“Lynx”, a sculpture from 2009, has its origins in a sketchbook by Albrecht Dürer.

Dürer, travelling to the Netherlands between 1520 and 1521, had the opportunity to observe and sketch wild and exotic animals in the royal zoological garden of Emperor Charles V in Brussels. This lynx motif comes from a sketch sheet also presenting other animal studies: a lion, a chamois and a monkey. The hunters and the hunted, side by side, as in the Garden of Eden.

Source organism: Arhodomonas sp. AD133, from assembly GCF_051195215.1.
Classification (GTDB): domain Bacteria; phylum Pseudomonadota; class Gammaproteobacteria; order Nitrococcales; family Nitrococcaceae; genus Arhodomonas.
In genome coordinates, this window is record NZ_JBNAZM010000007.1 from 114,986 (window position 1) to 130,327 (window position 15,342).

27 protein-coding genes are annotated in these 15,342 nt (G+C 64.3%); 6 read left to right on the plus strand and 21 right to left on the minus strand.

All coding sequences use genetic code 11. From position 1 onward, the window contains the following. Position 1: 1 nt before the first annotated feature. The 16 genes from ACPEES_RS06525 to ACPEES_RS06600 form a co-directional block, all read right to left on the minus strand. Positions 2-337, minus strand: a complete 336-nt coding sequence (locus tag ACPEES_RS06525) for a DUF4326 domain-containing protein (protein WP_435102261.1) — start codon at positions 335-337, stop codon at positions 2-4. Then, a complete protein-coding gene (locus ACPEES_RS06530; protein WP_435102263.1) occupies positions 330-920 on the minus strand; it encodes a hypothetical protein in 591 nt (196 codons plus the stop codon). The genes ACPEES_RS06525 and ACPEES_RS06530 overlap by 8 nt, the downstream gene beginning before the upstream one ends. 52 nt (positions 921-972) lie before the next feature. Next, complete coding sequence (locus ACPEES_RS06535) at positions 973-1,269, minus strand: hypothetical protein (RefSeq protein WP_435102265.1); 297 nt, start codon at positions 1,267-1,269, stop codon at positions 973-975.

The lynx in the original image is still, peaceful, the form is compact. I wanted to present it in the same manner – statuesque, calm, monumental. Resembling a rock, but at the same time detailed, with a busy, shifting and varied surface structure. Long ears, larger than naturally, pull the sculpture up. Letting them grow gives the creature a special kind of expression. The paws indicate a stable pose. The sculpture‘s surface is both soft and hard and at the same time sharp. Pieces of cut glass making up the animal’s skin come in countless shapes, causing it to reflect light. The color and shape of the figure emanate coldness, purity. It seems frozen.

For further formation visit CMOG website and the museum’s Facebook profile.